First, magnetization intensity is increased by increasing the number of windings of excitation pole coil 11. This reduces the size of current under a predetermined voltage. As a result, the wire diameter of the excitation pole coil increases and so does the magnetization current. However, this is limited by the requirement of a slot interval between excitation pole 10 and slot teeth 5. The magnetization intensity may also be increased when magnet layer 15 is made of a material having good characteristics. However, this approach increases manufacturing costs.

Meanwhile, the degree of excitation of magnet layer 15 increases when the magnetic flux from exciter 9 is transmitted to the magnet layer more efficiently. However, as clearly shown in FIG. 2, only a portion of the magnetic flux from the exciter is transmitted to magnet layer 15. In other words, the degree of magnetization of the magnet layer 15 is degraded. This is because a large amount of magnetic flux is transmitted to the stator through the leading ends of the slot teeth near the exciter.

FIGS. 3 and 4 show another type of self-magnetized motor. This motor includes a stator 20 having a through-hole 22 that extends through its center. The stator has an approximately cylindrical shape, and the through-hole has a circular section that extends from one end of the stator to the other end.

Slot teeth 24 are formed at predetermined intervals (e.g., a same interval) to surround an inner surface of the through-hole. Leading ends of the slot teeth extend towards the center of the through-hole. The slot teeth do not necessarily have the same size and their lengths or widths may vary or be the same depending on design requirements. Protrusions 24′ extend from the leading ends of the slot teeth in a direction which is at least substantially perpendicular to the direction in which the slot teeth extend.

Slots 26 are defined between the slot teeth. The slots extend from one end of the stator to the other end, preferably in parallel with the through-hole. Because of the protrusions 24′ formed on the slot teeth, the portions of slots 26 which are in communication with the through-hole are narrower than inner portions thereof.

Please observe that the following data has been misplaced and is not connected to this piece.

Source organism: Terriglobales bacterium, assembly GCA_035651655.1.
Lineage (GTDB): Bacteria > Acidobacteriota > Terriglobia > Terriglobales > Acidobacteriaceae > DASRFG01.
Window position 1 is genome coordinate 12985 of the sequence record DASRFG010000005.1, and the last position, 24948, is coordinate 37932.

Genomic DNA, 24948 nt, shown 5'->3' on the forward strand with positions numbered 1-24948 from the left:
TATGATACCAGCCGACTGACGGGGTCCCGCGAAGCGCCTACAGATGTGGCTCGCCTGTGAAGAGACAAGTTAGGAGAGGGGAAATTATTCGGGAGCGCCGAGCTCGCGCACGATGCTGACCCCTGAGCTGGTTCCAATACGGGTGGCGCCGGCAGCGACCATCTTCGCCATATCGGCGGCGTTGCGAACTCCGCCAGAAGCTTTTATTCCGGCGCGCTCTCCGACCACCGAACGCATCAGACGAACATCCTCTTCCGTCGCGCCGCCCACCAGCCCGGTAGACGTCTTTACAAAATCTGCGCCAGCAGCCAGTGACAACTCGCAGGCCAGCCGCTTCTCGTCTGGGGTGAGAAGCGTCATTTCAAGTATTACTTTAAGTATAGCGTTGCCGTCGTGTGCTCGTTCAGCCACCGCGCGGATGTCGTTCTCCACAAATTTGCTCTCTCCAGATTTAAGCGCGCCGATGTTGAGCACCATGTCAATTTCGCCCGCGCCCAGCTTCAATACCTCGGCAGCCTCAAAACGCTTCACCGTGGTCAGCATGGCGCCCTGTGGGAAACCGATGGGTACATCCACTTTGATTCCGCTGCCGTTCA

Slot teeth 24 adjacent to an excitation pole 32 (which is included to form an exciter 30 described later) have cutouts 25 on their leading ends. The cutouts are formed by removing at least one protrusion 24′ from leading ends of the slot teeth. As a result, portions of excitation slots 26′, in communication with through-hole 22, become wider that other slots 26. As shown, excitation slots 26′ are located on both sides of excitation pole 32 of the exciter. The cutouts 25 may be curved or have a different shape. When positioned adjacent the leading end of excitation pole 32, the cutouts serve to increase the sectional area of entrances of excitation slots 26′ towards a rotator 36 (described later). If desired, cutouts 25 may be flat or have another type of structure or topology.

Coils 28 are wound inside slots 26. The coils are wound around the slot teeth and positioned inside the slots. When power is applied to the coils, a magnetic field is established in stator 20.

Exciter 30 is positioned on a part of the inner surface of through-hole 22 of the stator to extend towards the center of the through-hole. Excitation pole 32, which is included in exciter 30, is positioned to replace one of the slot teeth 24. That is, excitation pole 30 is disposed between two slot teeth, and preferably between one or more slot teeth having the cutouts previously described.

In accordance with one embodiment, excitation pole 32 has slot teeth on both sides thereof. In this configuration, excitation slots 26′ are located on both sides of excitation pole 32 adjacent the slot teeth having the cutouts. The excitation pole may have a substantially constant width over much of its length, but the width may then gradually decrease (taper) towards the leading end. The leading end of excitation pole 32 may be positioned to coincide with leading ends of slot teeth 24 to define a virtual circle. The position of exciter 30 may vary depending on the design requirements. Also, in alternative embodiments, the motor may be formed to include more than one exciter disposed adjacent one or more slot teeth having cutouts.